We envision a world where every girl knows and activates her limitless potential and is free to boldly pursue her dreams.

The culmination of the GOTR program is a 5K run. For 2 years, I heard about the wonderful experience the run was for the girls, the coaches, and the volunteers. This year I participated as a volunteer in the Dane County 10th anniversary event.  GOTR founder, Molly Barker came to Madison for the event and spoke about her vision for the organization almost 19 years ago.

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Photo of Girls on the Run Founder, Molly Barker, with 10th Anniversary Race participant running with her father.

I was able to experience this wonderful organization living its dreams!

If you need support in boldly pursuing your dreams, whether that is strategic planning or coaching, let’s chat, contact me today!

More Lessons for Nonprofit Storytellers

If there’s one key takeaway to share with you from Andy Goodman‘s recent workshop sponsored by the Donors Forum of Wisconsin, it’s that nonprofit leaders must not think of storytelling as optional.

Storytelling is not just another tool in the tool box to dust off when it’s time to write your organization’s annual report or new brochure.

Storytelling is an everyday requirement for your nonprofit’s communications to be successful.

Why is narrative so powerful? Humans are programmed to process information through stories. Stories are easy to remember and tell another person.  A good story is one that makes you feel something and becomes imprinted in your heart and mind.

Spouting facts and figures won’t tell your nonprofit’s story– or do anything to move your audience, as storytelling guru Annette Simmons also points out in her work.

Think of a story as a Christmas tree.  Facts and figures should be thought of as an ornament hung on the tree.  Facts are not the whole story. The story is represented by the entire tree, rooted in a compelling human experience that evokes emotion.

One outline Andy Goodman recommends is the classic Three Act structure:

Act 1:  The Protagonist

Introduce your protagonist and describe his or her goal.  This protagonist must be a person – not a faceless organization or entity! Describe the individual so your audience can make a human connection.

Act 2: The Challenge

What barriers and obstacles impede your protagonist? Paint a picture and describe a place.  Don’t rely on facts and figures to set context.

Act 3: The Resolution

How a protagonist deals with the challenges reveals their character and values.  This part of the story should detail a clear resolution and give closure to the audience.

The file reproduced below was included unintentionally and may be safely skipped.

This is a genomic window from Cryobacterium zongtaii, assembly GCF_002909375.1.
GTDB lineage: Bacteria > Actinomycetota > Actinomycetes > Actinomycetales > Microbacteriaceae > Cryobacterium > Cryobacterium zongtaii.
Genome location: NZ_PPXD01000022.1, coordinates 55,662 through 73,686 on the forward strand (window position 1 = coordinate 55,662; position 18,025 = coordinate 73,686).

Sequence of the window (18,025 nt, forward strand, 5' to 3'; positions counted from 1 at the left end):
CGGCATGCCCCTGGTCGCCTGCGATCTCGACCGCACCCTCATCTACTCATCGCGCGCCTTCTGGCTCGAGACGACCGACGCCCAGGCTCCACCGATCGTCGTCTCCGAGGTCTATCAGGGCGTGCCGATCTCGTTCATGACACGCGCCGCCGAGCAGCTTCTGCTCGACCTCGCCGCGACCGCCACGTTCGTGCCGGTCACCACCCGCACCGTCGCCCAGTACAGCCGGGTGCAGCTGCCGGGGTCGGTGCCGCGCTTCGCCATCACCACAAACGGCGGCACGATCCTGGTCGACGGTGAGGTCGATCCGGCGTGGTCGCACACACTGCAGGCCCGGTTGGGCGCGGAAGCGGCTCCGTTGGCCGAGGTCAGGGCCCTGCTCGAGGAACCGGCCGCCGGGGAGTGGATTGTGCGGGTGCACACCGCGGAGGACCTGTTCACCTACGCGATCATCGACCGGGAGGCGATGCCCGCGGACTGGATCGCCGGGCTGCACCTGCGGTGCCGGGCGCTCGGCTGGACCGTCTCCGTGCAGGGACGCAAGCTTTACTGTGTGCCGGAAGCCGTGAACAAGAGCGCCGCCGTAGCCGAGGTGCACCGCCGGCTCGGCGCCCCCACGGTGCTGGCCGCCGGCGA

Crafting the Right Story for the Right Audience

Your nonprofit should not be limited to just one story.  Your organization should have a library of stories to choose from depending on the audience.

What kind of stories should you tell?  Here are some types of stories to consider:

  • The “Nature of our Challenge” story
  • The “How We Started” story
  • The “Emblematic Success” story
  • The “Core Values” story
  • The “Striving to Improve” story (mostly used for internal staff to learn from mistakes)
  • The “Where We are Going” story

Is your nonprofit a good storyteller?  If you are interested in learning more about storytelling, sign up for the Goodman Center e-newsletter, Free Range Thinking.

Start crafting and collecting stories in all of the categories above.  Share these stories with every staff member, board member, and volunteer so they can be good storytellers for your organization, too!

Is Your Nonprofit Navigating Change Successfully? Here’s Your Guide to Leadership Transition and Succession Planning

Vista Global Coaching & Consulting has partnered with the Olive Grove Consulting team on an exciting national research project based on hundreds of nonprofit CEO and Board Chair surveys and interviews. Some of their answers may surprise you.

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What are the risks, challenges, and opportunities facing the sector today?

To start, 56% of board chairs in our study stated “the CEO doesn’t plan to leave for a long time.” but 41% of the CEOs we surveyed “plan to leave within the next two years.”

Check out our new eBook, Proactively Plan for the Inevitable: A Guide To Leadership Transition and Succession, to learn more.

This eBook is an effective staff and board resource for charting successful leadership transition and succession planning that is now available free.  Download the PDF.

Creating a robust leadership transition and succession plan might seem like a tremendously daunting task. But, with a little help it can be easier than you think. Contact us today to get started!